This website will offer limited functionality in this browser. We only support the recent versions of major browsers like Chrome, Firefox, Safari, and Edge.
Many of you probably grew up, like me, with the term queer being an insult used against people perceived to be LGBTQ+. Quick history lesson: Queer is a term that was reclaimed in the early 90s and is used in the same way that we use the term feminist, as both an identity category and a field of study. For example, you can identify as queer, like me, and also go take a class or read a book about Queer Theory.
The term queer is hard to define, Essentially, queer means that the tiny boxes society wants to put us in of gender, sexual orientation, and relational orientation are not super helpful. The reality is that, for many people, these identities are much more fluid and flexible and change and evolve over a lifetime. Queer is also a verb. To queer something means that we are critically looking at the systems and cultural narrative that surround an idea like sex and asking ourselves, “ Who does the system benefit? Who does this system leave out?”
Society often has narrow expectations of what it means to be masculine or feminine in the bedroom, what sorts of sexual activities are for whom, and even what counts as sex. These expectations can be limiting for cisgender and transgender people alike.
Here are a few tips I’ve gathered in my work as a sex therapist with the transgender and non-binary community to open up more possibility and creativity in the bedroom by taking a critical look at how gendered expectations show up in our sexual lives.
There is no such thing as masculine or feminine energy.
Folks often think they have to embody a certain “vibe” to be masculine or feminine, with masculinity being equated to strength and dominance and femininity being equated to nurturing and soft. However, anyone who has ever encountered a dominatrix can tell you that femininity can be fierce. And many masculine-of-center folks are exhausted from feeling like they have to be in-charge in the bedroom. It is not inherently masculine to “top” or inherently feminine to “bottom.” Queering up energy means we get to define what masculinity and femininity mean to us and embody that energy in whatever ways feels good.
Sexual acts are not gendered.
We often think of sexual acts, like penetration, from a gendered lens, with masculine folks being the penetrating partner and feminine folks being the receptive partner. We made this up. The truth is that folks of any gender and any body type can be a penetrating partner, either with their own body or using a sex toy. In the same way, the ability or desire to be penetrated is not an indication of femininity. Wanting to engage in a certain type of touch, sexual activity, or role in the bedroom can be taken at face value. If it feels good, it’s a yes. If it doesn’t, it’s a no. Taking the pressure off of certain sexual acts to mean something about gender opens up a whole world of sexual pleasure for everyone.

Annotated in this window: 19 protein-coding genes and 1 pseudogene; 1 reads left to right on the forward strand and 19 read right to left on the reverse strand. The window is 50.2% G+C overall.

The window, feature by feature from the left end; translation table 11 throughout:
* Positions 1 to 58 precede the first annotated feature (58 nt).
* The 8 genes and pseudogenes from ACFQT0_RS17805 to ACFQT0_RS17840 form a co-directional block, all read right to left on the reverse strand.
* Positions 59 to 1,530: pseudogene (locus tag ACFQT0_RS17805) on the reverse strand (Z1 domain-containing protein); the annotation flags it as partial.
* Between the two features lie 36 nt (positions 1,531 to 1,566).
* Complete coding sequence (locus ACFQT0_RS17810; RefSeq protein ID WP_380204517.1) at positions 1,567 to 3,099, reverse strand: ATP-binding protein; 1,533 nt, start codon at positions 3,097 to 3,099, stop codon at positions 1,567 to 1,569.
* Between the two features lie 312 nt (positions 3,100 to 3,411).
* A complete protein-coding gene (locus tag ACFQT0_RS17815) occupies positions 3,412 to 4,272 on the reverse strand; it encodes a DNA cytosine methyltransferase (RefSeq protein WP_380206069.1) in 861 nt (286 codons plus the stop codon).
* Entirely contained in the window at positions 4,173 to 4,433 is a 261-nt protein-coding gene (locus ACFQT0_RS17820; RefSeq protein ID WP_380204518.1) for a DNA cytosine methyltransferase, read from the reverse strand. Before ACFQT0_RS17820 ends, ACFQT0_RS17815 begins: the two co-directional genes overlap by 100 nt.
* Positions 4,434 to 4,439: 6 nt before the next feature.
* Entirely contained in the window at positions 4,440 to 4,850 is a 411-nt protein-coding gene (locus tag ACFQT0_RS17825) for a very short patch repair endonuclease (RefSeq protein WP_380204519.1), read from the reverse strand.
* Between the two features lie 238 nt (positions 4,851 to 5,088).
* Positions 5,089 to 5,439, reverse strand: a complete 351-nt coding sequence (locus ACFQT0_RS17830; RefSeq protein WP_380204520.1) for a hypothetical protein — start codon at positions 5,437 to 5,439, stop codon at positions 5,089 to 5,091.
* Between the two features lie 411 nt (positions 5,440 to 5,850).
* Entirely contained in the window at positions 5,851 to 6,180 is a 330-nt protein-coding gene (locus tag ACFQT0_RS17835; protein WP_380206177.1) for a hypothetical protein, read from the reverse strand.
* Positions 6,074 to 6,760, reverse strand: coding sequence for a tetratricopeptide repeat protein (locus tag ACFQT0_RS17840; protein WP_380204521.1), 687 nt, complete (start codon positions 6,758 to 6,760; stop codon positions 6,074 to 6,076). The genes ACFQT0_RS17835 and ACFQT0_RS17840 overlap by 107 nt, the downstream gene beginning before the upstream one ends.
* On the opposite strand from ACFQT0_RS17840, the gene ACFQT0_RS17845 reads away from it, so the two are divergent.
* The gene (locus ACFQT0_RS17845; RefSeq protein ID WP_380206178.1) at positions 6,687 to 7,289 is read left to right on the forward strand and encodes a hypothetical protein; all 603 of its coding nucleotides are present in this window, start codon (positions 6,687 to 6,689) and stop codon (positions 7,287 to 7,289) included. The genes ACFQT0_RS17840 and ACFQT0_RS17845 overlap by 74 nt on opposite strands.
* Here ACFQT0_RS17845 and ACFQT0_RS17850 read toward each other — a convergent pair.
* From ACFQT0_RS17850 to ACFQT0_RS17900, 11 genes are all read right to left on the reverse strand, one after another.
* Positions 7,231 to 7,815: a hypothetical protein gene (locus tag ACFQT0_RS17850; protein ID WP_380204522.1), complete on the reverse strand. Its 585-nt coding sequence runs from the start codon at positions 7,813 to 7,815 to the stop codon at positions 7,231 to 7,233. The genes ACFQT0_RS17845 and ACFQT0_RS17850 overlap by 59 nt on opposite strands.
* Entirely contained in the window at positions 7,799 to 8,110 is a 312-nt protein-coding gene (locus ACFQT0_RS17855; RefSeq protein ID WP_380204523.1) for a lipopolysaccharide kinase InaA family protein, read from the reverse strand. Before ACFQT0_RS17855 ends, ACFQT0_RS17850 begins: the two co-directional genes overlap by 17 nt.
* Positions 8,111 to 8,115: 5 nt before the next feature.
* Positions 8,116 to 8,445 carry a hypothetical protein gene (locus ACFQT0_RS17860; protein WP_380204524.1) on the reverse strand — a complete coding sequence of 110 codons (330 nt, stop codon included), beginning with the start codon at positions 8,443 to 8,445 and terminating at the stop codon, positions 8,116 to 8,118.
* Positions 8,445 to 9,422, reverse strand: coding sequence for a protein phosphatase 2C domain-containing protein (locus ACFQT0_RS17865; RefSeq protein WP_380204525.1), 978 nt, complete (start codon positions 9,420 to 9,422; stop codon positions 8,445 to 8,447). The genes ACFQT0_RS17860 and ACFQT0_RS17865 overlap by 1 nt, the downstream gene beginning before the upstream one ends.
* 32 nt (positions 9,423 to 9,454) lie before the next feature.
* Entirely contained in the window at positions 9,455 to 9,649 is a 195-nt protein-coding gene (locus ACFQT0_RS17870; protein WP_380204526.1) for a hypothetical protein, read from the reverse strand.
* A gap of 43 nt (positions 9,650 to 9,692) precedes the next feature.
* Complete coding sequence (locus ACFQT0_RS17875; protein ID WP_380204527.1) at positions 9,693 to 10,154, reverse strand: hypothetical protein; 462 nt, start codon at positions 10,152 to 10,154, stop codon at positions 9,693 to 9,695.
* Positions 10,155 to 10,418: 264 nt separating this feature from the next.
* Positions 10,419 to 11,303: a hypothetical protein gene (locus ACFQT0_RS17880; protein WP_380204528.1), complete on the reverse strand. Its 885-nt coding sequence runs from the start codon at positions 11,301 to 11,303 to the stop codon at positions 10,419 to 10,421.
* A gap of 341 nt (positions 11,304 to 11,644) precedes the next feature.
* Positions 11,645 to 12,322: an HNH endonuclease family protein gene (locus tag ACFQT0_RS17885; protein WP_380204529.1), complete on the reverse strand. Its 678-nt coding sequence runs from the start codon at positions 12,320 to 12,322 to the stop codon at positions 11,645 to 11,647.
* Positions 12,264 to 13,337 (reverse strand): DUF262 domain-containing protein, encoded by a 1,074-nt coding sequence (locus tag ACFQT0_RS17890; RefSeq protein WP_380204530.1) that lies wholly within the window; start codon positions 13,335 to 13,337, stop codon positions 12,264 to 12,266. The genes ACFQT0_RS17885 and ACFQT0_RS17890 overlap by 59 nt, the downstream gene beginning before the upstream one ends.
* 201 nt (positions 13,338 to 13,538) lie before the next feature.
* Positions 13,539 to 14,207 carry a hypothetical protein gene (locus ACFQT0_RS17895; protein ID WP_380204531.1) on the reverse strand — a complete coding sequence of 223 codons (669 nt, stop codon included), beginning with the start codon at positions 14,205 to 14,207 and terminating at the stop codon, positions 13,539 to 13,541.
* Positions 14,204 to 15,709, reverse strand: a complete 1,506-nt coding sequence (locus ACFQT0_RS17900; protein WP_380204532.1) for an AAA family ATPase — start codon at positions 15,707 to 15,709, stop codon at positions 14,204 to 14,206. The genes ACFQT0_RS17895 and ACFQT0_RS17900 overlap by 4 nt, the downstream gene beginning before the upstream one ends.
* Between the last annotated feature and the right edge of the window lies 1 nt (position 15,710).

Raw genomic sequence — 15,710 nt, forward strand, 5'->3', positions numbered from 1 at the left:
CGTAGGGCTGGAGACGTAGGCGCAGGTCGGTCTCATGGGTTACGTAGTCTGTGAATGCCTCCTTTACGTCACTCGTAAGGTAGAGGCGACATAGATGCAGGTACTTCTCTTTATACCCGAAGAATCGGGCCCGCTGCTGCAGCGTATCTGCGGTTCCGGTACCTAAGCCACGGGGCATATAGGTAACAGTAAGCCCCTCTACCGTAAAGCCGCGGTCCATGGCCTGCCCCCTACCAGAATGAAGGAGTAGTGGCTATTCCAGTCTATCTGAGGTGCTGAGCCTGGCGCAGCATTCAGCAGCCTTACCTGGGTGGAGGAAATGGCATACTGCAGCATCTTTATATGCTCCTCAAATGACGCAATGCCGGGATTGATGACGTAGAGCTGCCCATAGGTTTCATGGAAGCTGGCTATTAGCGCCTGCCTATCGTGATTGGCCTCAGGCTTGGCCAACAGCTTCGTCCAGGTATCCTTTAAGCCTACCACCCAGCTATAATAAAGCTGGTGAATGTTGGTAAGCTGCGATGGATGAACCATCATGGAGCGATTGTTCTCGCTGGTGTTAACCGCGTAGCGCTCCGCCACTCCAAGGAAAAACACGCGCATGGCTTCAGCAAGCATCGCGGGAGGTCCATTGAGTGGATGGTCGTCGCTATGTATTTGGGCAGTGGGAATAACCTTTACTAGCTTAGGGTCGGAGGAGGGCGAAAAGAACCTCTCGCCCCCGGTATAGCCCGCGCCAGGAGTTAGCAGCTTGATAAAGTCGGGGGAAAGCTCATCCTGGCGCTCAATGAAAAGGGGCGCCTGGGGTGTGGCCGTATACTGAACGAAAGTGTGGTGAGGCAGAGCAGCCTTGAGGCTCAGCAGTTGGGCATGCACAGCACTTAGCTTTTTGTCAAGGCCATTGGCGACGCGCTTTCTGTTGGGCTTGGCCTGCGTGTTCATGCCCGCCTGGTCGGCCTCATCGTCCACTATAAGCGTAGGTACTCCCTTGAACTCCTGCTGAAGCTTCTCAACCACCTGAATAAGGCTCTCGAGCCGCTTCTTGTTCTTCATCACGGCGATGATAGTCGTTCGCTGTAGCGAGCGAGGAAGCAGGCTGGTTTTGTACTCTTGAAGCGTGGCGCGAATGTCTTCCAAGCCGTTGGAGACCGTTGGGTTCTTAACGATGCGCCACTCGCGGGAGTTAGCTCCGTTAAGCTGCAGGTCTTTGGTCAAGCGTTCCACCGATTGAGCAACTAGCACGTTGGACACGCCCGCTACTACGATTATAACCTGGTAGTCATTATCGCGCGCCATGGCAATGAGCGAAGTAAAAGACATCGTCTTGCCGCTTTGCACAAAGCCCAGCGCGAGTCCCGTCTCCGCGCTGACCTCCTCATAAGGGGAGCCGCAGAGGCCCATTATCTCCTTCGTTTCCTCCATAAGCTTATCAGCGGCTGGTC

Bodies are not gendered.
To take queering up sex one step further, we have to talk about queering up our ideas about bodies as being gendered. Emily Nagoski in “Come as You Are” talks about analogous body parts, meaning that the tissue that makes up genitals is the same for all of us in the womb. It just develops differently for different people depending on the wash of hormones we receive before birth. It’s true that for some trans/non-binary folks, gender dysphoria about bodies is a barrier to experiencing sexual satisfaction and that feeling is valid and real. At the same time, we all deserve to experience pleasure in the bodies we have now, regardless of any desire to change those bodies in the future. Turning down the volume on the thought that having a certain body part means you aren’t valid in your gender can significantly improve someone’s ability to be present and experience pleasure in their body.
Experiencing true gender freedom in the bedroom doesn’t mean that we toss out gender completely. On the contrary, gender can be an affirming and playful part of our sex lives. Gender freedom comes from the same place as our other freedoms-choice. When we have the ability to intentionally choose how we want to express our genders in the bedroom, without worrying about society’s expectations and “rules,” we all open up a world of possibilities for ourselves to experience more pleasure and satisfaction.
Learn more about Sexuality & Self for Trans Women in your personalized Wellness Plan. Learn more and start your journey to sexual wellness in the Rosy App today!